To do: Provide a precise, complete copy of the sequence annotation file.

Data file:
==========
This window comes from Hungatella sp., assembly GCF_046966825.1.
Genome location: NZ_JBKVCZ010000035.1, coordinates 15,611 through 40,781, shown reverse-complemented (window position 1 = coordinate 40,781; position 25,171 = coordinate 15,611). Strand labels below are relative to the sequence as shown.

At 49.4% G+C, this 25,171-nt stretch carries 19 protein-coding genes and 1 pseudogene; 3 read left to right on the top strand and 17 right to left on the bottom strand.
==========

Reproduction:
This window comes from Hungatella sp., assembly GCF_046966825.1.
Genome location: NZ_JBKVCZ010000035.1, coordinates 15,611 through 40,781, shown reverse-complemented (window position 1 = coordinate 40,781; position 25,171 = coordinate 15,611). Strand labels below are relative to the sequence as shown.

At 49.4% G+C, this 25,171-nt stretch carries 19 protein-coding genes and 1 pseudogene; 3 read left to right on the top strand and 17 right to left on the bottom strand.